The series of still lifes/nature studies included here are a revelation. “In June’s Garden” is a jazzy botanical illustration, featuring a beetle dressed in a shimmering rainbow of iridescent colors that move and change continuously. In “Good Friday Dinner at John’s and Hazel’s,” the fish is faceted with layers of silver, gold, orange and blue. Although the fish is someone’s meal, the form from which it is built is charged with electricity and animation. Another nature study reveals grace in action as cranes lift off in a vortex of swirling blue sky, their silhouettes stylized into a frieze of elegant motion. “Hazel’s Lake” captures something of the essence of nature in the two figures that walk through a radiant landscape. Again, Pajaud deftly delineates the landscape with swirling gestures as trees, a pond and the two figures become part of a whirlwind of poetic scenery.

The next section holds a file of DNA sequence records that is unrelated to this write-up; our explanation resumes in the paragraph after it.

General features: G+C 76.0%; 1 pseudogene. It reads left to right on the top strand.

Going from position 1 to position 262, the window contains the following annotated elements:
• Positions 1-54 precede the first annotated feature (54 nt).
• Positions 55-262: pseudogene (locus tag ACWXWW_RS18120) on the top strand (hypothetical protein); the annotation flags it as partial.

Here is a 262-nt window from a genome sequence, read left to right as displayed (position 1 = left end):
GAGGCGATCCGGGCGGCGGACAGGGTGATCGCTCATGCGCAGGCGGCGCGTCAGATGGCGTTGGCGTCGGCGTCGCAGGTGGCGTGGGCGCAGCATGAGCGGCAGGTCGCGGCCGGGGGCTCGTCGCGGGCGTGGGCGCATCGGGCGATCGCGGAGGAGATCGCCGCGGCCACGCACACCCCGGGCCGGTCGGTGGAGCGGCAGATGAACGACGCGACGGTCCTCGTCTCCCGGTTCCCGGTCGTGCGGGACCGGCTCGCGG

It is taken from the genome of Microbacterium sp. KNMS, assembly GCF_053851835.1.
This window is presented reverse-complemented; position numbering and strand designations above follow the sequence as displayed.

Evans’ work captures the core of the jazz world, infusing dancers and musicians with light and color that moves across the white swath of paper. Spare and elegant, a “Conga Drummer” is pared down to his shadowy face, drums and hands as they fly in rhythm to the music. Evans, too, is a master of working a wet line of watercolor into wet paper as colors and shapes merge and materialize into rich, jazzy images. In “Gesture of Dance III” a nude cavorts over the white ground in a searing pirouette in a manner as elegant as it is straightforward. Like Pajaud, Evans flirts with abstraction on every level as his forms dissolve and reappear with unrelenting energy. “Descarga” sums up Evans’ masterful skill with the brush. A woman dressed in vivid crimson dances through space accompanied by other shadowy figures that join her in a luminous ode to motion.
Pajaud and Evans are a wonderful pairing for watercolor fans. They both bring verve and genius to this difficult medium.